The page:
All over the internet you can find discussions about why certain languages are difficult to learn, and I have seen my share of those for Japanese language. So for a chance of pace I thought I would take the opposite angle and talk about a few things that you generally don’t have to worry about when learning Japanese when compared to other languages. Think of these as reasons to stay motivated to keep learning Japanese. (akirameru na!)
(Note: I am focusing on standard Tokyo-dialect here since regional dialects can have significant differences in grammar and pronunciation.)
- Inconsistent pronunciation
In some languages, particularly English, there is not a one-to-one mapping between written letters and sounds. This means just because you know how to read a word doesn’t mean you know how to pronounce it. For example, vowel sounds in English can change depending on the word, and sometimes you can even have a different sound for the same exact word (ex: “read [more books]” vs. “[already] read”).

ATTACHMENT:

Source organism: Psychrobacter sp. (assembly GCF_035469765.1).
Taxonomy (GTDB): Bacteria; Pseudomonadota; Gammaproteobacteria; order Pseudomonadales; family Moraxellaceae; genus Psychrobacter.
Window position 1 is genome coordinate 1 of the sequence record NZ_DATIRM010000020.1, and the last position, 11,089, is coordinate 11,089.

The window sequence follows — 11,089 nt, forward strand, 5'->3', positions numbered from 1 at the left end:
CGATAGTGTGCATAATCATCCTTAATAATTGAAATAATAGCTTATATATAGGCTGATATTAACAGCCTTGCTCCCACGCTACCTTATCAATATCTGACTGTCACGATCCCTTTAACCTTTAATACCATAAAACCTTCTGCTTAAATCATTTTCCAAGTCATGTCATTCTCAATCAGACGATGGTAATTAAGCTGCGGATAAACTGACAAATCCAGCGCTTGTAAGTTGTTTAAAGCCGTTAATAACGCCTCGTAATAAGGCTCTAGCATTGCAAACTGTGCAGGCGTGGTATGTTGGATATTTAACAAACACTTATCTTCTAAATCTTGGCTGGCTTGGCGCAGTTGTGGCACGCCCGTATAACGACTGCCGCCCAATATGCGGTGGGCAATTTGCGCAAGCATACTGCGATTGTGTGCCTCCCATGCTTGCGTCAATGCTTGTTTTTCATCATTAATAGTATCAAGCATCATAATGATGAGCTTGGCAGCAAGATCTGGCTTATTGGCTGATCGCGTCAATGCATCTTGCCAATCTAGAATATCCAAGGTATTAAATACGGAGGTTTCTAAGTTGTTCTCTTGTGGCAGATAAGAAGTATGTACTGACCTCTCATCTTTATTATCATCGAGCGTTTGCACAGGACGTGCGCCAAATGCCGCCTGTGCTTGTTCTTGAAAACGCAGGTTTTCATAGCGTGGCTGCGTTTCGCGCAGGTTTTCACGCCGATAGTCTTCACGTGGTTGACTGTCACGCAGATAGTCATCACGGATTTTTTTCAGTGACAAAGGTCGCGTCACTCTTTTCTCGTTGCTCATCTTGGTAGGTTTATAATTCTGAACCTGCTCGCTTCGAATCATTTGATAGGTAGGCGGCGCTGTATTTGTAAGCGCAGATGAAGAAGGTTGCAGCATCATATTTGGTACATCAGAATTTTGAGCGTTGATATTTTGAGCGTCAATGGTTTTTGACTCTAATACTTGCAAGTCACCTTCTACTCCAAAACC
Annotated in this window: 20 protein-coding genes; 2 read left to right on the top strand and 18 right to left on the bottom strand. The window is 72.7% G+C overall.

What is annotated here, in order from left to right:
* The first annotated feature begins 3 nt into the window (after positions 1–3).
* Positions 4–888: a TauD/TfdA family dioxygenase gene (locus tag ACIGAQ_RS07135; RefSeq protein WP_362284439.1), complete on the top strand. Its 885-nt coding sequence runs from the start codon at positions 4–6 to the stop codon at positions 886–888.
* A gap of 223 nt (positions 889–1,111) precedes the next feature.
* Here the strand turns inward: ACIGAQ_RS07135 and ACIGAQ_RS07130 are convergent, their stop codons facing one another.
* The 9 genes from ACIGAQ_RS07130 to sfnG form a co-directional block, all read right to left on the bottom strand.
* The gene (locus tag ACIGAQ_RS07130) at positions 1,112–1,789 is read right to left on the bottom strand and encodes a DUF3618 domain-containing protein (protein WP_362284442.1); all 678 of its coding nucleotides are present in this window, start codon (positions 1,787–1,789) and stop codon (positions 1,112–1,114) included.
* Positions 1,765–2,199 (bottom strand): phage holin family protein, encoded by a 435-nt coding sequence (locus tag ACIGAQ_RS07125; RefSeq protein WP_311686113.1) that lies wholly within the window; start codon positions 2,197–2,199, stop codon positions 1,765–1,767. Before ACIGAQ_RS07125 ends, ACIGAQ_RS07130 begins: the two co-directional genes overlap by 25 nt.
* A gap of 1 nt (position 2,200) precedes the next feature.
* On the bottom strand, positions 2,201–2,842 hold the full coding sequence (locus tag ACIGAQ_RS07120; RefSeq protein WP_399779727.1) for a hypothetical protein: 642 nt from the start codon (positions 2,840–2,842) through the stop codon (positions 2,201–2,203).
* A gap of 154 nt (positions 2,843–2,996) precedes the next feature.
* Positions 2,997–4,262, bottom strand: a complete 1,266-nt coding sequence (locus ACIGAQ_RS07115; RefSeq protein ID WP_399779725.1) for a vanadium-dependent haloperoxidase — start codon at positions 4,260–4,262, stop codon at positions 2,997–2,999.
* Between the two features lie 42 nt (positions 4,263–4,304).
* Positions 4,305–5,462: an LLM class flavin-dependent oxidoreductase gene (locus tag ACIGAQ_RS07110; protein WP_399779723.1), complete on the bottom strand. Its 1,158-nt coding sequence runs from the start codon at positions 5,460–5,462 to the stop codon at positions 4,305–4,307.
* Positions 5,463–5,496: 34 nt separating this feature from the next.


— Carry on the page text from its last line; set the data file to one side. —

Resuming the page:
In Japanese, on the other hand, for the most part words are pronounced like they are written. It’s true that there is an intonation accent that can be difficult to master, but even if you get the pitches wrong native speakers will generally understand what you are saying (assuming your basic sounds are pronounced correctly); this is partially because regional dialects use different intonation patterns, and those can often still be understood by Tokyo-dialect speakers.
This also applies to loanwords (which are written with a special alphabet in Japanese), such that in Japanese the pronunciation of loanwords is well-defined, whereas in languages like English the pronunciation of loanwords can be difficult because pronunciation rules from another language may be involved. For example, the word “rendezvous” is taken from French and doesn’t sound like you would expect it to sound using standard English rules of pronunciation.